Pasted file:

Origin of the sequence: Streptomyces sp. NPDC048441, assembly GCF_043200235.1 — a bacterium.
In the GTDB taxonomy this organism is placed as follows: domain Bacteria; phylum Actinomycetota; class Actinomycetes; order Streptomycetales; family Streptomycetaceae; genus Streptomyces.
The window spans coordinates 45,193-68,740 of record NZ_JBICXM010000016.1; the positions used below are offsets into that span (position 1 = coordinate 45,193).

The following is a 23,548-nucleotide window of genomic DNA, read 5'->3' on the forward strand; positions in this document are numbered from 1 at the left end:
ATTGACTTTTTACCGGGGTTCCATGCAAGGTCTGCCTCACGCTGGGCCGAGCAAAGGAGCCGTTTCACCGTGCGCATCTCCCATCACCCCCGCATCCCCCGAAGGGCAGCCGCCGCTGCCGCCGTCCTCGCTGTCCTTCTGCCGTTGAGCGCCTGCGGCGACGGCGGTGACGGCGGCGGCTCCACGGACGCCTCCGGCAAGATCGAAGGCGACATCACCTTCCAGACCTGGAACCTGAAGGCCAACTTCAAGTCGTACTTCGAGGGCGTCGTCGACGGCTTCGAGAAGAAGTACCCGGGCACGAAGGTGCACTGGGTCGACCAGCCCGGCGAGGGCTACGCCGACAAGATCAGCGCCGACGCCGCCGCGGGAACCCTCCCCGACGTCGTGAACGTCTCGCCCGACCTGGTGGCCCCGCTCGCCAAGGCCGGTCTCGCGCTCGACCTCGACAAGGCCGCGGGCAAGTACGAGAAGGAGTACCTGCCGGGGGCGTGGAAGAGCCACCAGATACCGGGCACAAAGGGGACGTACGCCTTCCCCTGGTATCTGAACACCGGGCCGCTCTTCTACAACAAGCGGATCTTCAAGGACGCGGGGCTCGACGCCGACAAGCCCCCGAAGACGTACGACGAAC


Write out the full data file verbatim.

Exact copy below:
Origin of the sequence: Streptomyces sp. NPDC048441, assembly GCF_043200235.1 — a bacterium.
In the GTDB taxonomy this organism is placed as follows: domain Bacteria; phylum Actinomycetota; class Actinomycetes; order Streptomycetales; family Streptomycetaceae; genus Streptomyces.
The window spans coordinates 45,193-68,740 of record NZ_JBICXM010000016.1; the positions used below are offsets into that span (position 1 = coordinate 45,193).

The following is a 23,548-nucleotide window of genomic DNA, read 5'->3' on the forward strand; positions in this document are numbered from 1 at the left end:
ATTGACTTTTTACCGGGGTTCCATGCAAGGTCTGCCTCACGCTGGGCCGAGCAAAGGAGCCGTTTCACCGTGCGCATCTCCCATCACCCCCGCATCCCCCGAAGGGCAGCCGCCGCTGCCGCCGTCCTCGCTGTCCTTCTGCCGTTGAGCGCCTGCGGCGACGGCGGTGACGGCGGCGGCTCCACGGACGCCTCCGGCAAGATCGAAGGCGACATCACCTTCCAGACCTGGAACCTGAAGGCCAACTTCAAGTCGTACTTCGAGGGCGTCGTCGACGGCTTCGAGAAGAAGTACCCGGGCACGAAGGTGCACTGGGTCGACCAGCCCGGCGAGGGCTACGCCGACAAGATCAGCGCCGACGCCGCCGCGGGAACCCTCCCCGACGTCGTGAACGTCTCGCCCGACCTGGTGGCCCCGCTCGCCAAGGCCGGTCTCGCGCTCGACCTCGACAAGGCCGCGGGCAAGTACGAGAAGGAGTACCTGCCGGGGGCGTGGAAGAGCCACCAGATACCGGGCACAAAGGGGACGTACGCCTTCCCCTGGTATCTGAACACCGGGCCGCTCTTCTACAACAAGCGGATCTTCAAGGACGCGGGGCTCGACGCCGACAAGCCCCCGAAGACGTACGACGAAC